**The analysis of variance for SPD assuming 3 replications, 3 main plots (sowing dates), 4 subplots (4 N levels), and two ultimate plots (seed rates) is given below: **

#### Experimental Design: Type # **5. Lattice Design:**

Lattice designs are incomplete block designs in which the number of varieties or treatments forms a square.

**The important characteristics of lattice design are given below:**

**i. Layout****:**

The experimental field is divided into homogeneous parts equal to the number of replications. Each part is further divided into plots of equal size in such a way that the number of plots should form a square and each replication has equal plots in each direction (i.e., equal rows and columns).

**ii. Replications****:**

There is no restriction on the number of replications. It would be better if the number replication is 4 because it would make the layout compact.

**iii. Randomization****:**

The treatments are randomized replication wise. Separate randomization is done in each replication.

**iv. Variation****:**

The total variation is divided into five components, namely replications, rows, columns, treatments and error (Table 36.7).

**Demerits****:**

This design can only be used when the number of treatments to be used forms a square. Moreover, the analysis of variance is complicated.

**The ANOVA table of a 5 x 5 lattice with 3 replications is given below:**

where, r = number of replication and p = square root of treatments.

#### Experimental Design: Type # 6. Augmented Designs:

The concept of augmented design was developed by Federer (1956). This is an experimental design which is used to test a large number of germplasm lines in a limited area.

**The important characteristics of this design are given below:**

**i. Layout****:**

In this design, standard or check varieties are replicated among the cultures. Thus, standards are replicated and cultures are non-replicated. The number of check varieties should be at least 4.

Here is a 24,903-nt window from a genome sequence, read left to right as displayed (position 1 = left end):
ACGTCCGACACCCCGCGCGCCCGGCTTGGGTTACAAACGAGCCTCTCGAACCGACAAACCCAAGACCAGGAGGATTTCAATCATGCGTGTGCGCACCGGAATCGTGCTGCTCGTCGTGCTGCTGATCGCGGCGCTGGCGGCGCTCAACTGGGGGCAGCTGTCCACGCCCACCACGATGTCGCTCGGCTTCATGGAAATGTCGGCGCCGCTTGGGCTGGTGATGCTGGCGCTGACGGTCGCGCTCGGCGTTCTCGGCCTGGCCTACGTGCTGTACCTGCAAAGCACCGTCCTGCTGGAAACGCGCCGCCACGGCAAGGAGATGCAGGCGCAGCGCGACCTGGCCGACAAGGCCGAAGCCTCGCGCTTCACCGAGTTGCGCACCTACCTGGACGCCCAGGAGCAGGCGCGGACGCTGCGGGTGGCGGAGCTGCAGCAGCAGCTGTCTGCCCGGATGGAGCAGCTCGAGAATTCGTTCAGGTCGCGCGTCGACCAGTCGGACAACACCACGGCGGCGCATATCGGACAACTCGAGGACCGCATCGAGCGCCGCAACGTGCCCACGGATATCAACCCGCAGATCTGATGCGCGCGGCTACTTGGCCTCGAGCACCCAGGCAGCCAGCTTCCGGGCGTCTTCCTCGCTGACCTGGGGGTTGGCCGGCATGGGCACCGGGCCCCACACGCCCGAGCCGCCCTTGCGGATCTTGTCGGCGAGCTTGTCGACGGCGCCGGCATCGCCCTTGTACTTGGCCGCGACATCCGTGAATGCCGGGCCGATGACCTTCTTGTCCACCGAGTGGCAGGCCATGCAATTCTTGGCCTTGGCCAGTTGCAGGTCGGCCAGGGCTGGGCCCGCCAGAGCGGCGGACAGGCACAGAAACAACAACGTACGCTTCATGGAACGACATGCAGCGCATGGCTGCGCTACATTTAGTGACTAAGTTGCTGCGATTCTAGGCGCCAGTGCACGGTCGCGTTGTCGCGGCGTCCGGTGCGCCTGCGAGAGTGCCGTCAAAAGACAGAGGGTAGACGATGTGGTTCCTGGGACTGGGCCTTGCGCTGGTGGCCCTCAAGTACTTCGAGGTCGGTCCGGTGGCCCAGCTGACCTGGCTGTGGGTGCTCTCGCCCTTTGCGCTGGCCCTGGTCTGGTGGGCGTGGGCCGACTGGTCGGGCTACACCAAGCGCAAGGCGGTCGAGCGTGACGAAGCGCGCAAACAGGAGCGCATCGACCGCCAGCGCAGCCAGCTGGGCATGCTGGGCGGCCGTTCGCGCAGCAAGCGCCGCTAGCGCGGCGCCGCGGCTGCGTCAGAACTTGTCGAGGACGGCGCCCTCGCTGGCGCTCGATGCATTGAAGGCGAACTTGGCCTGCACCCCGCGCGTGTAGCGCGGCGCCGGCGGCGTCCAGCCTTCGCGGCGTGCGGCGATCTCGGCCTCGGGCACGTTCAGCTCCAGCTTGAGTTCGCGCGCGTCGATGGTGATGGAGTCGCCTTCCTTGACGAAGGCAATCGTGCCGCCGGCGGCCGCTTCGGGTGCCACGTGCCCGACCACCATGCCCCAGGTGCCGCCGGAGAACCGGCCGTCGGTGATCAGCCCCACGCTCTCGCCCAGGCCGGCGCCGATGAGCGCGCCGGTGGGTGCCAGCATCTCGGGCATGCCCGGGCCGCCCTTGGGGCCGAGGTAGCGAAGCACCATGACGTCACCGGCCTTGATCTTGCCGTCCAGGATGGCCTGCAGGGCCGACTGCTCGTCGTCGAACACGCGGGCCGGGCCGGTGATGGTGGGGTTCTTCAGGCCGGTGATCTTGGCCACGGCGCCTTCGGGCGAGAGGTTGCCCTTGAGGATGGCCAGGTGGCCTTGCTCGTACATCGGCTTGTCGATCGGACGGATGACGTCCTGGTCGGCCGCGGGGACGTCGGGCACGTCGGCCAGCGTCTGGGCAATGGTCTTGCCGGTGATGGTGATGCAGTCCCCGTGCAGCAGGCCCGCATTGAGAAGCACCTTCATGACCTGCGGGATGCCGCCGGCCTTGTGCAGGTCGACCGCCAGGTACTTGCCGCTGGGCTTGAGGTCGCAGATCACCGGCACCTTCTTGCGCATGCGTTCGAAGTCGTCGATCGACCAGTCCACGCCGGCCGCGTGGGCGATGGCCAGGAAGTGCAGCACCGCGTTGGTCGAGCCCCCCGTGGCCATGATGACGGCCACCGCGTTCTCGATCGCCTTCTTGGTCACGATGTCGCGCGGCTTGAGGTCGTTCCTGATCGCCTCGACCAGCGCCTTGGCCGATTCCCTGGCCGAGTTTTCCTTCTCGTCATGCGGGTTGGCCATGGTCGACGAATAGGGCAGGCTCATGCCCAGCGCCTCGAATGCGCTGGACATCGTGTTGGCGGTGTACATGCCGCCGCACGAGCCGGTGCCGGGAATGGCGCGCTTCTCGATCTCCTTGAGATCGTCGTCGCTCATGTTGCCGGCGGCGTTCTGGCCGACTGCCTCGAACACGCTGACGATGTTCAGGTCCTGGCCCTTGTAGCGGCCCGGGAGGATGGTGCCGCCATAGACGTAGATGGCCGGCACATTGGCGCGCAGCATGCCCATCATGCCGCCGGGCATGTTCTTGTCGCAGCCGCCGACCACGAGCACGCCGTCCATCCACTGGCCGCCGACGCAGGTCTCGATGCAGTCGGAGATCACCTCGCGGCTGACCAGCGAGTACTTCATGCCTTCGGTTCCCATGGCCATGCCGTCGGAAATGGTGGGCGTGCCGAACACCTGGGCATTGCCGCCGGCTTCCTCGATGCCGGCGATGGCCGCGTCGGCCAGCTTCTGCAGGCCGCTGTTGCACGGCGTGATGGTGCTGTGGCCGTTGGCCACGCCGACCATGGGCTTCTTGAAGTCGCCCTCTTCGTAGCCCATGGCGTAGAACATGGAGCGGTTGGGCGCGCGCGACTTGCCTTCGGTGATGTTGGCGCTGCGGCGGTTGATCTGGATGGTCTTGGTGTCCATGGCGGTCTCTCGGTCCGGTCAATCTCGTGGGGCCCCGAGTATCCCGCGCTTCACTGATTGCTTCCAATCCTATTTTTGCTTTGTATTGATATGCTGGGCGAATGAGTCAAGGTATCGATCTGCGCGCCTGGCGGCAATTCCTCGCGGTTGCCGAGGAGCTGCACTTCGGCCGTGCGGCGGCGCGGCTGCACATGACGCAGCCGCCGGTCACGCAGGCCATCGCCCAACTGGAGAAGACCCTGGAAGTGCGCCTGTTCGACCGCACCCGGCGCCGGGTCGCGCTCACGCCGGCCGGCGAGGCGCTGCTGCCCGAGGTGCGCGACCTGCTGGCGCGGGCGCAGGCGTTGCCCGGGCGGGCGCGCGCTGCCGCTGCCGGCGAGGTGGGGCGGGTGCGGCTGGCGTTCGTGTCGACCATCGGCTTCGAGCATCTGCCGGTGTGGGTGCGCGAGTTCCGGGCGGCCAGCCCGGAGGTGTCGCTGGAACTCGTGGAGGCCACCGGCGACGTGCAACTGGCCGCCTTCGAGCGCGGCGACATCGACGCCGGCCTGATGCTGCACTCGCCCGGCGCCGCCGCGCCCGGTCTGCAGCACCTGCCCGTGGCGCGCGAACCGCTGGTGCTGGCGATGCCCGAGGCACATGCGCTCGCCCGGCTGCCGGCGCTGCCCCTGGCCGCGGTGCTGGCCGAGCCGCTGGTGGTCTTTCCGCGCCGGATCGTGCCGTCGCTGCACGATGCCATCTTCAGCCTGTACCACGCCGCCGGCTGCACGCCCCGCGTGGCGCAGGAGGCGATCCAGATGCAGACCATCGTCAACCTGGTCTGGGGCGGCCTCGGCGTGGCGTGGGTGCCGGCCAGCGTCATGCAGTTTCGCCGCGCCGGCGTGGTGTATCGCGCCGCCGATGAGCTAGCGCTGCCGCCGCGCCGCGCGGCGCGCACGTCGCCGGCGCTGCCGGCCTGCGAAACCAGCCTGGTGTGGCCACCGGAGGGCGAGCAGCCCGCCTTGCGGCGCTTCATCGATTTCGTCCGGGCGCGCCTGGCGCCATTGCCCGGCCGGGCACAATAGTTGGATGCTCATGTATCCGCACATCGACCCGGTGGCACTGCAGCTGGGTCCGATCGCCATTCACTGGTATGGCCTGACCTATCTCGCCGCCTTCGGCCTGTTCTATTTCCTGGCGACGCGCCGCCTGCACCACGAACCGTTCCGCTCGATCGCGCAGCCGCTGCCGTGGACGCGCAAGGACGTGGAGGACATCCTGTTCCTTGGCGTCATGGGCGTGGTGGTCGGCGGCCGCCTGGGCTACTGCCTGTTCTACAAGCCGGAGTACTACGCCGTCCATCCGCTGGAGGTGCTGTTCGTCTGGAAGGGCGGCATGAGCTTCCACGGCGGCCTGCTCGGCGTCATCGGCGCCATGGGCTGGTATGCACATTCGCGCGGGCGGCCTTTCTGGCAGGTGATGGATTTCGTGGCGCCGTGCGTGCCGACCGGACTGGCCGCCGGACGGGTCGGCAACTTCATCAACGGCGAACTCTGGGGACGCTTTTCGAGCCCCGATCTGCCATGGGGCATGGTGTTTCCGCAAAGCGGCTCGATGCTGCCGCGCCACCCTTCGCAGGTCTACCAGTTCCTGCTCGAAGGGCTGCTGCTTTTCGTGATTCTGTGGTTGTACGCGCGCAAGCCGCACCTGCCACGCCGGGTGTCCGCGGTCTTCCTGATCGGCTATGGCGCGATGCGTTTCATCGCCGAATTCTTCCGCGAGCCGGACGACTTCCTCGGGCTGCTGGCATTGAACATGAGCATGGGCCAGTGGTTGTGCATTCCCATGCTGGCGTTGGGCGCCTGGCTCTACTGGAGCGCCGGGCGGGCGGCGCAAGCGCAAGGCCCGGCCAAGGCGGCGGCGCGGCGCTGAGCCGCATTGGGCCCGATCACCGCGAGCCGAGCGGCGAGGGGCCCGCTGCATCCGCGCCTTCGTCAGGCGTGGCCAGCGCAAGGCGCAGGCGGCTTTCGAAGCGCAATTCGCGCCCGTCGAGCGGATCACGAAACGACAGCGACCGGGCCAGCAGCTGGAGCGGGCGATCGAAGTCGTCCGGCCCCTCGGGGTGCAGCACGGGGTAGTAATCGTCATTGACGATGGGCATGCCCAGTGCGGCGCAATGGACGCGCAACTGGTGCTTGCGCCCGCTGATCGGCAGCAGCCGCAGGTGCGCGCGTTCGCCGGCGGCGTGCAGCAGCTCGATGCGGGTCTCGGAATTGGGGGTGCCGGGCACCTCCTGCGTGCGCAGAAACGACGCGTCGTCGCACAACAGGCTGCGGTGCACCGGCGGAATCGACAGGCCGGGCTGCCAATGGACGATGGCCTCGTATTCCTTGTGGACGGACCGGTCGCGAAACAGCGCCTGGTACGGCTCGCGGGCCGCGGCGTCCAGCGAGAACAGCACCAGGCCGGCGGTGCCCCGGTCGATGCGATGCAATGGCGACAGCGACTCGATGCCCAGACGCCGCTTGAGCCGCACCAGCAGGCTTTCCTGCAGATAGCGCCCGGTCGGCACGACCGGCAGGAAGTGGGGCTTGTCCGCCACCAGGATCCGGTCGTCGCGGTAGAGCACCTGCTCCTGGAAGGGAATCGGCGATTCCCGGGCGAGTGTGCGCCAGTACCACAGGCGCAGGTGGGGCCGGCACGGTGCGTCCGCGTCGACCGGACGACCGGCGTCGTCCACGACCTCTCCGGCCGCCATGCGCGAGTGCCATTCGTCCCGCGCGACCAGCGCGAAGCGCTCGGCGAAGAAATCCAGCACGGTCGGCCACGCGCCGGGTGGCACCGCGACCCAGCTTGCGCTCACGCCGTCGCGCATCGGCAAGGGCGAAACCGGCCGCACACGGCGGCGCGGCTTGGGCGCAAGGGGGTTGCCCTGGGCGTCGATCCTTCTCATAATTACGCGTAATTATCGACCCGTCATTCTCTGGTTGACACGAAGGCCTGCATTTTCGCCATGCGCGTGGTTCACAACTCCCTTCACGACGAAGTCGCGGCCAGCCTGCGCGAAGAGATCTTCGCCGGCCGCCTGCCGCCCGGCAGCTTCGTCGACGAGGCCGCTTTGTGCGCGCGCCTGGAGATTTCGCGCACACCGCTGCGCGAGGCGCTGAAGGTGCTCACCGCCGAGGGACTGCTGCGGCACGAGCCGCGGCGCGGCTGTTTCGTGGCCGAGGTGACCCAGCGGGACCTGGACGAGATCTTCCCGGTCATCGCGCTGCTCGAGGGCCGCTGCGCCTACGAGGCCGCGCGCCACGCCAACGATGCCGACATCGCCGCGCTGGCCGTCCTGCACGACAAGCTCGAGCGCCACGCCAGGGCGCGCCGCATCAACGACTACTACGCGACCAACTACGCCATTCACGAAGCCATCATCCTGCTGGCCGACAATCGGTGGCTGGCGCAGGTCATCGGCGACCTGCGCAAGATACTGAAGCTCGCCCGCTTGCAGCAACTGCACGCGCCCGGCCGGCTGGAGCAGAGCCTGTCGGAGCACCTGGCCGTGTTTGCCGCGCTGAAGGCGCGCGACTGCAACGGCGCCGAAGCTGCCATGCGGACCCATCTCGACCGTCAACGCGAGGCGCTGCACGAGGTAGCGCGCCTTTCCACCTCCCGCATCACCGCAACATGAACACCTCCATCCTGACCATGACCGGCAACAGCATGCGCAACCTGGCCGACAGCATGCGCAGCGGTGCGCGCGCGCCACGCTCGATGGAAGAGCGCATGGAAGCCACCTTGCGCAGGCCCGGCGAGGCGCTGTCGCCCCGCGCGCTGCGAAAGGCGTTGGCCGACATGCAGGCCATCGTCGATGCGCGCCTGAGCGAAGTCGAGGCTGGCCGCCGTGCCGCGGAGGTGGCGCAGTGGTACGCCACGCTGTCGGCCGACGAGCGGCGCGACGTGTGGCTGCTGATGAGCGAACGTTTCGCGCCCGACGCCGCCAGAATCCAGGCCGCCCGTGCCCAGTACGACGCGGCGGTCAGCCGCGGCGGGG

**ii. Replications****:**

The number of replications depends on the number of check varieties to be used. For example, if we have 4 check varieties we should have a minimum of 5 replications to get more than 10 error degrees of freedom.

**iii. Randomization****:**

The check varieties are first randomly allocated to the plots of each block, and the germplasm lines are then randomly allocated to the remaining plots of each block.

**Merits****:**

This is an ideal and efficient design for testing a very large number of germplasm lines at a time with small quantity of seed, on a limited piece of land.

**Demerits****:**

The analysis of augmented design is very much complicated. In this design, the comparison of cultures within a replication is easy but to compare culture of one replication with that of another is very tedious job. In this design, there is no proper check of fertility variation.

The construction of the augmented randomized complete design using 5 blocks, 4 varieties (A, B, C, and D) and 15 germplasm lines (e, f, g, h, i, j, k, l, m, n, o, p, q. r and s) is illustrated below: